Thursday, December 6, 2012

From Thugga to Dougga


Named as an UNESCO World Heritage Site in 1997, Dougga illustrates the synthesis of local and Mediterranean cultures that have left their mark on the ancient city throughout the ages.
Burial sites in the southern quarter of the site indicate that Dougga was founded during the Neolithic era (2000 BC).
The choice of the site was appropriate. It’s easily defensible against outside attack with its steep slopes and high cliffs as well as ideal for human settlement with fertile lands for agriculture and plenty of raw materials nearby for industry.
In the 4th century BC, the Greeks of Sicily led by Agathocles decided to fight the Carthaginians in their own territory. The city of Toccai was taken by Greeks in the campaign according to historical records and has been identified by modern-day scholars as Thugga, the ancient name of Dougga,
In 202 BC, capitalizing upon the weakness of Carthage at the end of the Second Punic War, the Numidians took control of Thugga, which became the capital of their kingdom, according to some historians. The Numidian Kingdom extended from northwestern Tunisia across northern Algeria. Under the reign of Massinissa (202-148 BC) and his son Micipa, Thugga witnessed a golden age in which the arts flourished.
Furthermore, this period in Thugga’s history has provided a significant collection of epigraphic and archaeological insight to the way of life at that time. In fact, it has provided the most ancient Lybic inscriptions known to date.
The mausoleum of Dougga, in the southern edge of the site, is the only intact structure that displays official Numidian architecture
Royal Mausoleum

in the 2nd century BC. It consists of a 21m tower topped by a pyramid and a lion and was dedicated to King Massinissa.
One century later, Thugga was conquered by the Romans, and the Roman province of “Africa Proconsularis” annexed the Numidian city. During Roman times, the city was composed of two districts – one for local inhabitants and another for Roman settlers. The Roman influence swiftly made an impact on the nature of the town, but the original layout inherited from the Numidian kingdom remained unchanged.
Local inhabitants assimilated Roman deities into their worship. For example, the Roman temples of Saturn and Caellestis were built over the ruins of previous temples to local deities – Baal and Tanit – respectively. Both of these Roman temples are found outside the cities’ walls while those of other major Roman deities are in the center of the city.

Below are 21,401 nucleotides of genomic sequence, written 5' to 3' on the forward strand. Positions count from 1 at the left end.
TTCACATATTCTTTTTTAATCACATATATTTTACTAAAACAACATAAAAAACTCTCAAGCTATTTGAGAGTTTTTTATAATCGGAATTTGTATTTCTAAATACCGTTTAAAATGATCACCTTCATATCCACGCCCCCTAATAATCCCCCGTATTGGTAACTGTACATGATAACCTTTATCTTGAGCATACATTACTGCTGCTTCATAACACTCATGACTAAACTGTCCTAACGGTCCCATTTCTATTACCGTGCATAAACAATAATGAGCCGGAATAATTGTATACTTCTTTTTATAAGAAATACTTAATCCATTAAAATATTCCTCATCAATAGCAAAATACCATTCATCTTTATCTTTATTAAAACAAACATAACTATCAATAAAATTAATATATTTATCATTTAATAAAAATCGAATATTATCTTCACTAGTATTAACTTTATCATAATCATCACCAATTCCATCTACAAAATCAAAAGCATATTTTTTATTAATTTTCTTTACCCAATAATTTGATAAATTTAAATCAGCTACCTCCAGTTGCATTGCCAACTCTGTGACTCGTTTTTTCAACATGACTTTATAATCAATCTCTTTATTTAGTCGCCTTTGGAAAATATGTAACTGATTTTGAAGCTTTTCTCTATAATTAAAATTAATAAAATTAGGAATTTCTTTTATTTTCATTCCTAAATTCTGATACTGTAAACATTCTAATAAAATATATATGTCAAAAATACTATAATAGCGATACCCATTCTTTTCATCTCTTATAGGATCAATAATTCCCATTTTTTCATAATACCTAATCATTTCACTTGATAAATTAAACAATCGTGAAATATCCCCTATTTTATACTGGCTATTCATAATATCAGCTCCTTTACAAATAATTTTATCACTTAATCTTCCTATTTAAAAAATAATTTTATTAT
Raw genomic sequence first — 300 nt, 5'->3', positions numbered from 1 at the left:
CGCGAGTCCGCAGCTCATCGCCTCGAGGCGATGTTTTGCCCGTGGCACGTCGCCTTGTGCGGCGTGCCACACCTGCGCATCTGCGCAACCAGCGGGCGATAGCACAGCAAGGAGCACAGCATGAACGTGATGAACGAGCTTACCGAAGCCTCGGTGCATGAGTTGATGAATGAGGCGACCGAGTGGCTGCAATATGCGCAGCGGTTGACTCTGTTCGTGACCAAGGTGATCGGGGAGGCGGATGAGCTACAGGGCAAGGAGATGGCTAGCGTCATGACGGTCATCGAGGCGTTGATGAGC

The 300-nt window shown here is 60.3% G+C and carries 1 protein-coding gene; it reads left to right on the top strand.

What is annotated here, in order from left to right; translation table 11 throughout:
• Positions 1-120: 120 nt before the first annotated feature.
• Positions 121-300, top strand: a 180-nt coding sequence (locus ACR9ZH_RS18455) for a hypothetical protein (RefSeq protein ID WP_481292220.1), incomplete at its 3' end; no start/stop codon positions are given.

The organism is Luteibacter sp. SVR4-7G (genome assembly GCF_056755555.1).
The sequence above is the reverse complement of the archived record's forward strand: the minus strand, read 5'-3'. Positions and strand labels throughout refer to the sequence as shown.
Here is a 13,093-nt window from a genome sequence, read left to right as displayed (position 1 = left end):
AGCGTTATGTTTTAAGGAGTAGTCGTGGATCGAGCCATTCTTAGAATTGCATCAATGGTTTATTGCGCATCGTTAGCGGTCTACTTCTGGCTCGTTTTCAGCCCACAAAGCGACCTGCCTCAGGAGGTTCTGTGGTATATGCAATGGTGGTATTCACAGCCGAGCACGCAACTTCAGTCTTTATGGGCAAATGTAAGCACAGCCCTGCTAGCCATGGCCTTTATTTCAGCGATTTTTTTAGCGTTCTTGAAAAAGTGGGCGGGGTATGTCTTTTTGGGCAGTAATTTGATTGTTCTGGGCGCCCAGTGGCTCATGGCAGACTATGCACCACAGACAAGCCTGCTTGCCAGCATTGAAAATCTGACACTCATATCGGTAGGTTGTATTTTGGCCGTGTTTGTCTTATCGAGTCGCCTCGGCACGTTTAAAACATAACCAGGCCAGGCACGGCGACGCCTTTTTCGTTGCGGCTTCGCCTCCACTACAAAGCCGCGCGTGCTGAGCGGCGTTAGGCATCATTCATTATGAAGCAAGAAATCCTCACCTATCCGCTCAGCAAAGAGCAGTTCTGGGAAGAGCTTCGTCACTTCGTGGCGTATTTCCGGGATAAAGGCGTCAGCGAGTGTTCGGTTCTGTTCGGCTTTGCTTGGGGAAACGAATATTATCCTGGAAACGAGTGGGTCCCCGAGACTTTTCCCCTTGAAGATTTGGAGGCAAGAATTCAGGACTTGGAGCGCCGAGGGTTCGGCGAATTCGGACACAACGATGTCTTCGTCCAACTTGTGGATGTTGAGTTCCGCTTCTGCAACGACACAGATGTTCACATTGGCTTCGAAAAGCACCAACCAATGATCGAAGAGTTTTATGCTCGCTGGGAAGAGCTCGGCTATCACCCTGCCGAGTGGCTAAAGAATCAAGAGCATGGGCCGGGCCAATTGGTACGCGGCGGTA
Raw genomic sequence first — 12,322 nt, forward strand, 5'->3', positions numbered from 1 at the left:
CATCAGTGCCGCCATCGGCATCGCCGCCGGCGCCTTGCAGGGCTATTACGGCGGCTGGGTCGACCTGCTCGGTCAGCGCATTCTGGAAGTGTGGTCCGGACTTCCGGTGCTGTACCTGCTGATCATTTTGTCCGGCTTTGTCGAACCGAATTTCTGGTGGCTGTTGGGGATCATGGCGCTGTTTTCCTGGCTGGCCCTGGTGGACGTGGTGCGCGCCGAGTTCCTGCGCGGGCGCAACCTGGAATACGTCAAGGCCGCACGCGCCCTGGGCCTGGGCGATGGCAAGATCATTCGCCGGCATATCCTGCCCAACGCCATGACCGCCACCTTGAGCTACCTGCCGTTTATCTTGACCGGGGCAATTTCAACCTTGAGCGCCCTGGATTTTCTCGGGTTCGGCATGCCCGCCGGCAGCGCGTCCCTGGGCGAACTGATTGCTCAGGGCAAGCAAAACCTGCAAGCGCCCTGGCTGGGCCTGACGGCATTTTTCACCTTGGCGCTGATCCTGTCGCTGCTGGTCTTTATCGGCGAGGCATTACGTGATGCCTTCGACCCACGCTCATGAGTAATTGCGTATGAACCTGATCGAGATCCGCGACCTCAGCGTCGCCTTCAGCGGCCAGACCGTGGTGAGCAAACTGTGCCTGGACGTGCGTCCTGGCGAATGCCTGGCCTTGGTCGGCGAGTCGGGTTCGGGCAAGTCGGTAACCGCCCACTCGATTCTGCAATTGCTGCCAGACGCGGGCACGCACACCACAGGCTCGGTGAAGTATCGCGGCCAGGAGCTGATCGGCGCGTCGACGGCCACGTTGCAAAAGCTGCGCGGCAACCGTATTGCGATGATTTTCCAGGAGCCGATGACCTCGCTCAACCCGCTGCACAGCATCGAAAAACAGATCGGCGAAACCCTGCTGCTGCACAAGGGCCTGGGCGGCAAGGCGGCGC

Monuments were erected as displays of Dougga’s loyalty to Rome, and the remnants of ancient Roman structures are testimony to the city’s golden age in the 2nd and 3rd centuries AD. Dougga’s theater, which is the best preserved in all of Tunisia, was built under the reign of the Antonian dynasty in the 2nd century. The Capitol, or the Temple of Jupiter, occupied the center of the city as a sign of Roman unity. The worship of Jupiter was the official religion at the time, and it was incumbent upon any respectful citizen to make sacrifices there.
Dougga Capitol

The city was not lacking in public baths. The largest of Dougga’s baths unearthed so far are the Licinian baths, which were constructed in the 3rd century thanks to the donations of rich Roman citizens.
Under the reign of the Severan emperors (193-235 AD) Thugga became a Municipium, a Roman city ruled by its own citizens, and even achieved the status of a colony in which all citizens were granted Roman citizenship.
When the Byzantines took over the administration of the city in the sixth century, they channeled enormous effort to fortify the city. Many stone blocks were removed from their original structures to be inserted in huge walls that would enclose the forum and the temple of Jupiter. Latin inscription can be found on these Byzantine walls.
Like the rest of the Roman cities in the province, Thugga declined with the arrival of the Arabs in the seventh century. Despite this decadence, it remained inhabited, and archaeologists have discovered ceramics and potteries from the 11th century. A small mosque, built a few centuries ago, rests on the eastern side of a pagan temple.
An old tradition with pagan origins survived the arrival of Islam and continues to this day. It’s the Lalla Mokhola along the ruins of Dougga’s Ain el-Hammam cisterns. Curious visitors can discover whitewashed walls bearing handprints, henna, the remains of burnt out candles, and brownish traces of dried blood from a chicken sacrificed to Lalla Mokhola, the Mistress and patron saint of the inhabitants. Lalla Mokhola was a lady, who arrived to the city in time immemorial. When she wanted to depart, she was obliged to stay by Dougga’s residents due to the prodigious, mystical powers she possessed.
At the end of the spring, a Zarda- a celebration involving sacrifice – is organized. The inhabitants collect money to buy a white ox
A Local Paying Respects in the modern-day Shrine to Lalla Mokhola

and spend a night near the cisterns because they think that this woman comes out from the nearby spring and pours oil on the head of the ox. In the morning, the ox is sacrificed and the meat distributed to the families.
The procession of Lalla Mokhola is a legacy of the Roman cult to the water spring. A Roman aqueduct, built in 184 AD, brought its water supply to the city. This cult is even mentioned in Latin inscriptions found near the aqueduct.
In 1960, a new village was built to shelter the inhabitants, who used to live amidst the ruins of the ancient city. It’s located on the road that links Tunis to el-Kef (GP5) and known as New Dougga